On April 15, 2016, I passed the gavel of the American Society of Breast Surgeons (ASBrS) to our new President, Dr. Sheldon Feldman. The weeks leading up to the meeting were filled with anticipation, anxiety, and a few nightmares. I had dreams that I slept through my Presidential Address, and that I forgot to prepare my slides. My nightmares stopped when 2 weeks before the meeting, I had the opportunity to speak with Dr. Chip Cody, my predecessor. He is a breast surgical oncologist at the Memorial Sloan Cancer Center in New York and a very experienced and polished speaker. He let me know that he also had nightmares before his Presidential Address – it wasn’t just me! The meeting itself brought many emotions, including a bit of last minute panic before the big talk, joy, and pride. Those words don’t do the emotions justice.
Our meeting was held at the beautiful Hilton Anatole in Dallas – a one of a kind art museum disguised as a hotel. It’s been a long time since I’ve been able to attend a meeting and take advantage of all the host city has to offer. Once I started participating as faculty and then moved into a leadership role, meetings became work. The days start early and end late, and they are filled with official obligations. While I didn’t have much down time during the week, I did have the opportunity to wander around the hotel before the meeting started, taking in the incredible artwork. I even managed to steal away for a bit to just sit by the zen pool in the atrium. I did my best to enjoy all of the moments, knowing that no meeting I would ever attend in the future would be quite like this one – you’re only President once!
I joined ASBrS in 2002. At the time, the organization was only 7 years old. I immediately recognized that it was something special, and I wanted to get involved. I was assigned a position on the Membership Committee in 2004. The next 12 years almost seem to be a blur – I moved from the Membership to the Communications Committee, and then became Chair of the Communications Committee. I was nominated to serve on the Board of Directors, and was then nominated to advance to the Executive Committee, where I served as Secretary-Treasurer and President-Elect before becoming President. It’s a path I never imagined when I joined the organization.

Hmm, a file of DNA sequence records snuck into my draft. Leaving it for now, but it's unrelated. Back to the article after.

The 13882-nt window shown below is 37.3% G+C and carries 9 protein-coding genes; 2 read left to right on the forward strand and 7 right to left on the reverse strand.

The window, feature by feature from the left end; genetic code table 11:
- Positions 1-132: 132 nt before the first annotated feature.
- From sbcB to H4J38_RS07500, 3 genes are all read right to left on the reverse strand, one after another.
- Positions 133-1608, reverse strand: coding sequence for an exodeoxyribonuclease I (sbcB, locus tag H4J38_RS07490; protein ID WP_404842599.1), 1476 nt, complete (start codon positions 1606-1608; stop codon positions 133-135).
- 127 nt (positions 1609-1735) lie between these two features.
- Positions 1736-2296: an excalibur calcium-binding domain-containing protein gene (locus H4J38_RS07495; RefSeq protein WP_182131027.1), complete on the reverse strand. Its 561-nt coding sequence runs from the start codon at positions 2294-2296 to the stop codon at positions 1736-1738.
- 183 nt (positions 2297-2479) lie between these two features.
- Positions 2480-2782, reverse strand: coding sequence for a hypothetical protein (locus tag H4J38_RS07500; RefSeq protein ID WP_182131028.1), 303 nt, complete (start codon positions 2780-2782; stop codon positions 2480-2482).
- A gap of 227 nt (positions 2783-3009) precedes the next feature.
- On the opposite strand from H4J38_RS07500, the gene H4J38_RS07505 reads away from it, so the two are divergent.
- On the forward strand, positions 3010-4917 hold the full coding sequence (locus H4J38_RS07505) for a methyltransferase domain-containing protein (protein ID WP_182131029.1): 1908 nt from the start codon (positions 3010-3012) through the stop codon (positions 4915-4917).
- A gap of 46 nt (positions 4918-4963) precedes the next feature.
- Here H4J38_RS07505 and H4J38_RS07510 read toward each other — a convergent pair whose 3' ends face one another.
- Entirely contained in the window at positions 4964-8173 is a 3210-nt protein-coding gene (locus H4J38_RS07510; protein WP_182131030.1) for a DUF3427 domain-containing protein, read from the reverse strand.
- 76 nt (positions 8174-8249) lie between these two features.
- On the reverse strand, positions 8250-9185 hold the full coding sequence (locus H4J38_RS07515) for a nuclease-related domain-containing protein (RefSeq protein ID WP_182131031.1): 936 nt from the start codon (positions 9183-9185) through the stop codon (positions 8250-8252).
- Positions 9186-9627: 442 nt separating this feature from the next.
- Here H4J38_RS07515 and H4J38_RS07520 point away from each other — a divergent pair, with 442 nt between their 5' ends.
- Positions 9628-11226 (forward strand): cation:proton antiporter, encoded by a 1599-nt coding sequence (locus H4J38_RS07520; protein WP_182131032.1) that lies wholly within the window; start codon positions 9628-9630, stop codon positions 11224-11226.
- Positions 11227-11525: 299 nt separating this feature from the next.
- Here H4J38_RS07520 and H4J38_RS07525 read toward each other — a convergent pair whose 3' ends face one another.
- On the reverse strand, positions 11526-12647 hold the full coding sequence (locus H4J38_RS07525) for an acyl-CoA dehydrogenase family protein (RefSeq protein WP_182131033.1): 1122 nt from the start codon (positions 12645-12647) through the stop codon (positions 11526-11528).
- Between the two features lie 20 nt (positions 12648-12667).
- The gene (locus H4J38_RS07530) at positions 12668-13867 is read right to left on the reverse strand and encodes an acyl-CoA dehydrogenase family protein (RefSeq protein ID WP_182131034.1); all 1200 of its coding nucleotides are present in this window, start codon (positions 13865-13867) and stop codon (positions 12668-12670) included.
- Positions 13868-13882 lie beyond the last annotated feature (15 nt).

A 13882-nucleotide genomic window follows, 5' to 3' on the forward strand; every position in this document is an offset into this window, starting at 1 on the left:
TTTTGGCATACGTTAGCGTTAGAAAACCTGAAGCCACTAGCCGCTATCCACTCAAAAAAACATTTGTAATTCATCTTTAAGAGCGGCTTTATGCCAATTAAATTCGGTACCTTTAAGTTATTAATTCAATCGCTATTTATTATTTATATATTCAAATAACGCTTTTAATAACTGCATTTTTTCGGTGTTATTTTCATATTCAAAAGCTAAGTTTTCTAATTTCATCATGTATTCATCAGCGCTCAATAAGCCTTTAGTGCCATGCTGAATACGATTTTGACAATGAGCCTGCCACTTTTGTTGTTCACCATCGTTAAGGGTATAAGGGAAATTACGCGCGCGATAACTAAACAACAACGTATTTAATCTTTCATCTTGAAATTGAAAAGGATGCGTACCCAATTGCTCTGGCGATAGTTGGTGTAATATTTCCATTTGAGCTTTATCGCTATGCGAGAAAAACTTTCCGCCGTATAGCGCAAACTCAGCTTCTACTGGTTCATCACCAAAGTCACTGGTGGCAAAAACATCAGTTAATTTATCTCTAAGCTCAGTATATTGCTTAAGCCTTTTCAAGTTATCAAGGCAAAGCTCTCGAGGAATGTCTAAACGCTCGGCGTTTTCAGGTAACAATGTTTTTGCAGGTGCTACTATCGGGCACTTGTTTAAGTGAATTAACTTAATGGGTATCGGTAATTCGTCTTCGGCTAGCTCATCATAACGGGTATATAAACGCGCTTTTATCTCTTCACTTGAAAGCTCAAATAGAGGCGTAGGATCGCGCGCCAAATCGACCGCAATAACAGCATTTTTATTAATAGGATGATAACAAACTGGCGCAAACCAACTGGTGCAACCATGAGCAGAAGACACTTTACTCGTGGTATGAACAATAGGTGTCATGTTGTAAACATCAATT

When I was first approached as a possible candidate for a seat on the Executive Committee (which usualy puts one on a 3-6 year path to the Presidency), I told my ASBrS mentor “no”. I had just moved my office, was struggling with some health issues, and knew that I could not take on additional responsibilities. While I knew it might be a once in a lifetime opportunity, I also knew that I simply couldn’t handle it at the time. Plus, I told my mentor that I had a perpetual “kid at the grownups table” complex, and didn’t think I would be effective in a leadership role. One year later, he approached me again. I still wasn’t sure I was right for the job, but he wasn’t going to take no for an answer this time.
As a medical student and surgical resident, I always looked back at the end of each year and noted how much I had learned, but realized how much more information there was to master. My years in ASBrS leadership have had a similar feel. While each step comes with more responsibility (and more anxiety), the organization is overflowing with incredible leaders and mentors, and I never felt stranded or unsupported. During my time on the Executive Committee, I developed a clearer vision of my role in the organization, and what I wanted to accomplish. One of my goals as ASBrS President was to bring the patient voice into the organization – I feel that I accomplished that and more.
I am grateful to have had such an incredible opportunity. The opportunity to help influence the direction of an organization that I care so deeply about. The opportunity to learn from some of the best. The opportunity to call many of the giants in the field of breast surgery my colleagues and friends. The opportunity to be able to publicly thank my family and mentors for their support and guidance. The opportunity to throw a great (and extremely casual!) “after party” for the incredible ASBrS staff and my friends in the organization that I’ve known since I first became a member. The opportunity to learn so much about myself.
I was asked in Dallas if I was happy that it was over. It was time for it to be over. It was a long but very rewarding year. I’m only now, a month later, realizing how much time was involved. But I wouldn’t trade the experience for anything in the world.
Presidential Address: What Are We Missing?